On the other hand, the skiers of Reddit often remark that skis are simply a better way of getting around in the snow. Skis were designed explicitly for getting around in snowy areas, and people have been using them for centuries.
Skiing vs Snowboarding Video
The tribalism between skiing and snowboarding has thankfully (mostly) become a thing of the past. When snowboarding first burst onto the scene in the 80’s, it’s fair to say that the skiers weren’t happy!
This hilarious video is a perfect example of that:
Whilst I won’t give this one a rating, it’s a clear loss for skiers. We’ve all done embarrassing things in the past though, so we’ll let them off…
The clock has stopped. The votes are in. It’s time to declare the official winner. The best winter sport is…
Okay, I know what you’re thinking. The votes were rigged. But you can’t argue with the iron-clad comparison methods used above. Snowboarding scored 12 points compared to skiing with 11. The results speak for themselves…
All jokes aside, I answered each of the above categories as honestly as possible. As you can see, there are benefits to each discipline and certain people will enjoy one more than the other. It’s all about preference!
It’s also increasingly common for people to practice both sports. I’m even tempted to throw on a pair of skis now and again. So if you do choose to ski and change your mind, it’s not too late to see the light.
Thanks for reading!
(If you want to know my uncensored opinion… I’ve added it below).
Why Snowboarding Is Better Than Skiing
Disclaimer: I’ve finished the (relatively) unbiased section and will now be voicing my own opinion. Strap in skiers, it’s going to get rough!
Each to their own. There’s no right or wrong. Except skiers, they’re wrong (warned you).
Snowboarders used to be in the minority. That’s not the case anymore. I think it’s fair to say that both disciplines are big. And these days skiers and snowboarders ride the same terrain: piste, parks, pipe, powder, street rails…
…and I find myself asking the question: why do people bother skiing, when snowboarding is simply better?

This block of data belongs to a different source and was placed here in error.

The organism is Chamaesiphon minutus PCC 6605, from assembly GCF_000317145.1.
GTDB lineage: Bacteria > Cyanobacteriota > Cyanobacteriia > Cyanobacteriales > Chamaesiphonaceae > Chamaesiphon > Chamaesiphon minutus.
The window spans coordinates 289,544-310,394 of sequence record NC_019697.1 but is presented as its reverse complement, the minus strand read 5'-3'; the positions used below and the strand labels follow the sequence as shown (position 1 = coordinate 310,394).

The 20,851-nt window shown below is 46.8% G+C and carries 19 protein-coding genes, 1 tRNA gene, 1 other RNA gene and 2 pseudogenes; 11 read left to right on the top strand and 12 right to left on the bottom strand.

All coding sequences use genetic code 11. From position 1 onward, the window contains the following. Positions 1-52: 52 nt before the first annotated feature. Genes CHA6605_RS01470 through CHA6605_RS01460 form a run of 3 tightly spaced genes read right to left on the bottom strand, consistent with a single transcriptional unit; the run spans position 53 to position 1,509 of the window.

Freestyle and Powder
Let me qualify the statement above.
I know that both skiing and snowboarding are fun. I’m not taking that away from either, nor am I trying to invalidate skiing as being exciting,
exclusively for rich people challenging etc.
What I am talking about is freestyle and powder.
To be honest, it’s freestyle that I’m really getting at here. But even with powder, snowboarding is the better choice. I mean, snowboards were invented to ride powder, to float in the fresh stuff, to give that surf-like feeling…
But let’s focus on the freestyle elements for a moment. Here’s a few reasons snowboarding is better than skiing when it comes to freestyle.
1. You Can't Get That Flex and Pop on Skis
Snowboarders take a lot of their tricks from skateboarding. The design of a snowboard, combined with your body position when riding one, allows you to ollie. You can load up the nose or tail and pop out of it. This flex mechanism is at the core of so many snowboarding tricks. It’s what makes the freestyle opportunities almost endless.
You just can’t get the same on skis.
2. Rails, Grabs and Switch...
Think about 50-50’ing a rail, nose-pressing a box, tail-slides, change-ups… Skis on rails and boxes don’t make sense to me. It’s basically just one trick with different rotations.
And then there are butters, nollies, boned out grabs. Tweak it. You might convince me that one or two ski-grabs look ok, but come on… compare that with a slow backside 180 tail grab, or a boned out stale-fish shifty.
And there’s switch, too. In my mind, riding switch on a snowboard opens up tricks. It adds to the freedom of snowboarding. When you land switch, you’re still snowboarding, just in the other direction. It’s the same principal.
With skiing, it just doesn’t make sense to me. Really talented people do ski backwards towards huge jumps, looking awkwardly over their shoulder, then they pull an insane trick. It’s really impressive-
-But skis weren’t designed to be ridden that way. I know you can get twin-tipped skis and all that, but it seems like a fudge to me. A hack. It’s difficult for sure, but your body is working in the opposite way, like driving a car in reverse.
Switch snowboarding just has a perfect symmetry.
If you like freestyle and jibbing, I can’t see any reason to choose skiing over snowboarding. The snowboard is simply a better tool for the job.
I understand that if you can already ski, you might feel inclined to stick with it, to not throw away your investment, to learn freestyle on skis. And that’s fair enough. But let’s be honest, snowboarding is better suited to this stuff.
I’m not saying freestyle skiers don’t have fun, don’t do gnarly and technical stuff. They do. I just think snowboarding is better in this arena. It looks smoother, there are more options, it’s more styled. Just look at the video above. It’s better.
Disagree? Let me know your thoughts in the comments below!